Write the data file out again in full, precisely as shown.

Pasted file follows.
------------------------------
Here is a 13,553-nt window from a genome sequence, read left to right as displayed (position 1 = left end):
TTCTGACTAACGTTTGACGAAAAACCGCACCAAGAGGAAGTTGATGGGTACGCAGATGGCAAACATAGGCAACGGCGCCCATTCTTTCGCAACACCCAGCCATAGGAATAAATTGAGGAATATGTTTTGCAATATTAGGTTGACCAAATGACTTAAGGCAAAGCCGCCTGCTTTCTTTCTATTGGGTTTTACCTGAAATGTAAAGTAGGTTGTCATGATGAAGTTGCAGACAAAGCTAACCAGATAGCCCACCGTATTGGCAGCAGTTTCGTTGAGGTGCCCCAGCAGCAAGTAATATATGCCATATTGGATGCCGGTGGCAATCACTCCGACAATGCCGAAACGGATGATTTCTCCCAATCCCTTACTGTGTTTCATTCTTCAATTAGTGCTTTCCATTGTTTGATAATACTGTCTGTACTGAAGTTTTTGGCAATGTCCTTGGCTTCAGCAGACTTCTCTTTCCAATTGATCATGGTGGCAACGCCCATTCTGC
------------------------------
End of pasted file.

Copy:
Here is a 13,553-nt window from a genome sequence, read left to right as displayed (position 1 = left end):
TTCTGACTAACGTTTGACGAAAAACCGCACCAAGAGGAAGTTGATGGGTACGCAGATGGCAAACATAGGCAACGGCGCCCATTCTTTCGCAACACCCAGCCATAGGAATAAATTGAGGAATATGTTTTGCAATATTAGGTTGACCAAATGACTTAAGGCAAAGCCGCCTGCTTTCTTTCTATTGGGTTTTACCTGAAATGTAAAGTAGGTTGTCATGATGAAGTTGCAGACAAAGCTAACCAGATAGCCCACCGTATTGGCAGCAGTTTCGTTGAGGTGCCCCAGCAGCAAGTAATATATGCCATATTGGATGCCGGTGGCAATCACTCCGACAATGCCGAAACGGATGATTTCTCCCAATCCCTTACTGTGTTTCATTCTTCAATTAGTGCTTTCCATTGTTTGATAATACTGTCTGTACTGAAGTTTTTGGCAATGTCCTTGGCTTCAGCAGACTTCTCTTTCCAATTGATCATGGTGGCAACGCCCATTCTGC